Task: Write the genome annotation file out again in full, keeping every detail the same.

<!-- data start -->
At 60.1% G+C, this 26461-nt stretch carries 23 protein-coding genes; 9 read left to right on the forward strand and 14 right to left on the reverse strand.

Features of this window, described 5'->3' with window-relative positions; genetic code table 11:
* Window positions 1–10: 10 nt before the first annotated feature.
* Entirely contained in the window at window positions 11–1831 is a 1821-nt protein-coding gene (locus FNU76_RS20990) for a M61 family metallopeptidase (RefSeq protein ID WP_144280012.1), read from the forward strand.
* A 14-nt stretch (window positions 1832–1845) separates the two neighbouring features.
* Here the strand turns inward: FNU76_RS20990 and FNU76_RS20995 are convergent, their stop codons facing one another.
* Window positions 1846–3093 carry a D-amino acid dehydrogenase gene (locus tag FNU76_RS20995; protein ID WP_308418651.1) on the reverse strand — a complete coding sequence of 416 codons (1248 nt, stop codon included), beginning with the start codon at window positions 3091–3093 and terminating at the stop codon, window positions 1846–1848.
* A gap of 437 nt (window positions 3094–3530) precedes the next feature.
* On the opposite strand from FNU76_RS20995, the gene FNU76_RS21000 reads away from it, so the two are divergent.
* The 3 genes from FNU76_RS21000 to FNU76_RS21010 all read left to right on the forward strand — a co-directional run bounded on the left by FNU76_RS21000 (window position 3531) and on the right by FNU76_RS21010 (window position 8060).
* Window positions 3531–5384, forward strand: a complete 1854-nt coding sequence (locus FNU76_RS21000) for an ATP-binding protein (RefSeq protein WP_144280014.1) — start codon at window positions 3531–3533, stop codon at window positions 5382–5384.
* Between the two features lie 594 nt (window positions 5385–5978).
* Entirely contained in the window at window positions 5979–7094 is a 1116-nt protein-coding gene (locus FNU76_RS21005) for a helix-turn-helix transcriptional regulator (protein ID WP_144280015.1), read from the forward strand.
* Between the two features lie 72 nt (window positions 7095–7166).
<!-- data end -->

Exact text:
At 60.1% G+C, this 26461-nt stretch carries 23 protein-coding genes; 9 read left to right on the forward strand and 14 right to left on the reverse strand.

Features of this window, described 5'->3' with window-relative positions; genetic code table 11:
* Window positions 1–10: 10 nt before the first annotated feature.
* Entirely contained in the window at window positions 11–1831 is a 1821-nt protein-coding gene (locus FNU76_RS20990) for a M61 family metallopeptidase (RefSeq protein ID WP_144280012.1), read from the forward strand.
* A 14-nt stretch (window positions 1832–1845) separates the two neighbouring features.
* Here the strand turns inward: FNU76_RS20990 and FNU76_RS20995 are convergent, their stop codons facing one another.
* Window positions 1846–3093 carry a D-amino acid dehydrogenase gene (locus tag FNU76_RS20995; protein ID WP_308418651.1) on the reverse strand — a complete coding sequence of 416 codons (1248 nt, stop codon included), beginning with the start codon at window positions 3091–3093 and terminating at the stop codon, window positions 1846–1848.
* A gap of 437 nt (window positions 3094–3530) precedes the next feature.
* On the opposite strand from FNU76_RS20995, the gene FNU76_RS21000 reads away from it, so the two are divergent.
* The 3 genes from FNU76_RS21000 to FNU76_RS21010 all read left to right on the forward strand — a co-directional run bounded on the left by FNU76_RS21000 (window position 3531) and on the right by FNU76_RS21010 (window position 8060).
* Window positions 3531–5384, forward strand: a complete 1854-nt coding sequence (locus FNU76_RS21000) for an ATP-binding protein (RefSeq protein WP_144280014.1) — start codon at window positions 3531–3533, stop codon at window positions 5382–5384.
* Between the two features lie 594 nt (window positions 5385–5978).
* Entirely contained in the window at window positions 5979–7094 is a 1116-nt protein-coding gene (locus FNU76_RS21005) for a helix-turn-helix transcriptional regulator (protein ID WP_144280015.1), read from the forward strand.
* Between the two features lie 72 nt (window positions 7095–7166).